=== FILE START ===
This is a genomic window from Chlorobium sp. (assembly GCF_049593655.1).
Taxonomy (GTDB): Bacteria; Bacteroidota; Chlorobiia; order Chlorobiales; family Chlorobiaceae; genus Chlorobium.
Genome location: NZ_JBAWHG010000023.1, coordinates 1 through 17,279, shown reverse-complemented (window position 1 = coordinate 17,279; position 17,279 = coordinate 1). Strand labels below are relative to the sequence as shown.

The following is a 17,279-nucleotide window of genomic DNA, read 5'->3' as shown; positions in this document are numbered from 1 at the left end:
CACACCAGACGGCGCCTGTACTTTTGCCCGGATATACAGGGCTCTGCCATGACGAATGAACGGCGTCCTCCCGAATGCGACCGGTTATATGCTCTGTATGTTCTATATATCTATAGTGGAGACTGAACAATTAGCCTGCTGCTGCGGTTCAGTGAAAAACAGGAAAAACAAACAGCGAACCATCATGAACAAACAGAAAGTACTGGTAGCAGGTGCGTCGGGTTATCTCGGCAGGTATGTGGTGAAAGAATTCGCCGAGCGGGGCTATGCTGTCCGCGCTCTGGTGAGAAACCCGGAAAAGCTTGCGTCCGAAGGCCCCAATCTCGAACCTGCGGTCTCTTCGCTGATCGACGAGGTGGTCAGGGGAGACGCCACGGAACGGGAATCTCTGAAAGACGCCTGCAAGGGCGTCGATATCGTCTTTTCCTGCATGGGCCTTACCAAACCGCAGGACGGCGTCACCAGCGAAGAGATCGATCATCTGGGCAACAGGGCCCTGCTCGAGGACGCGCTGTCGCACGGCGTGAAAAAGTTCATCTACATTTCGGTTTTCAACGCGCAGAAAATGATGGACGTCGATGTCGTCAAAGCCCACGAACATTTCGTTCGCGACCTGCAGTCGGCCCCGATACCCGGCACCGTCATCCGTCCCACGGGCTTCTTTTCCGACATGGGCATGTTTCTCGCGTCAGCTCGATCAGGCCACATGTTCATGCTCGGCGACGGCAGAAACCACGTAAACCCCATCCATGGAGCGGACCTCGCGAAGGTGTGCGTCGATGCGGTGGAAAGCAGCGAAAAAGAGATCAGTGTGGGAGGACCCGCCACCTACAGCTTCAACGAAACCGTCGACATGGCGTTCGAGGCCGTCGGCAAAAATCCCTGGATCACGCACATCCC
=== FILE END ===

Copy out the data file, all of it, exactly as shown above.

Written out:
This is a genomic window from Chlorobium sp. (assembly GCF_049593655.1).
Taxonomy (GTDB): Bacteria; Bacteroidota; Chlorobiia; order Chlorobiales; family Chlorobiaceae; genus Chlorobium.
Genome location: NZ_JBAWHG010000023.1, coordinates 1 through 17,279, shown reverse-complemented (window position 1 = coordinate 17,279; position 17,279 = coordinate 1). Strand labels below are relative to the sequence as shown.

The following is a 17,279-nucleotide window of genomic DNA, read 5'->3' as shown; positions in this document are numbered from 1 at the left end:
CACACCAGACGGCGCCTGTACTTTTGCCCGGATATACAGGGCTCTGCCATGACGAATGAACGGCGTCCTCCCGAATGCGACCGGTTATATGCTCTGTATGTTCTATATATCTATAGTGGAGACTGAACAATTAGCCTGCTGCTGCGGTTCAGTGAAAAACAGGAAAAACAAACAGCGAACCATCATGAACAAACAGAAAGTACTGGTAGCAGGTGCGTCGGGTTATCTCGGCAGGTATGTGGTGAAAGAATTCGCCGAGCGGGGCTATGCTGTCCGCGCTCTGGTGAGAAACCCGGAAAAGCTTGCGTCCGAAGGCCCCAATCTCGAACCTGCGGTCTCTTCGCTGATCGACGAGGTGGTCAGGGGAGACGCCACGGAACGGGAATCTCTGAAAGACGCCTGCAAGGGCGTCGATATCGTCTTTTCCTGCATGGGCCTTACCAAACCGCAGGACGGCGTCACCAGCGAAGAGATCGATCATCTGGGCAACAGGGCCCTGCTCGAGGACGCGCTGTCGCACGGCGTGAAAAAGTTCATCTACATTTCGGTTTTCAACGCGCAGAAAATGATGGACGTCGATGTCGTCAAAGCCCACGAACATTTCGTTCGCGACCTGCAGTCGGCCCCGATACCCGGCACCGTCATCCGTCCCACGGGCTTCTTTTCCGACATGGGCATGTTTCTCGCGTCAGCTCGATCAGGCCACATGTTCATGCTCGGCGACGGCAGAAACCACGTAAACCCCATCCATGGAGCGGACCTCGCGAAGGTGTGCGTCGATGCGGTGGAAAGCAGCGAAAAAGAGATCAGTGTGGGAGGACCCGCCACCTACAGCTTCAACGAAACCGTCGACATGGCGTTCGAGGCCGTCGGCAAAAATCCCTGGATCACGCACATCCC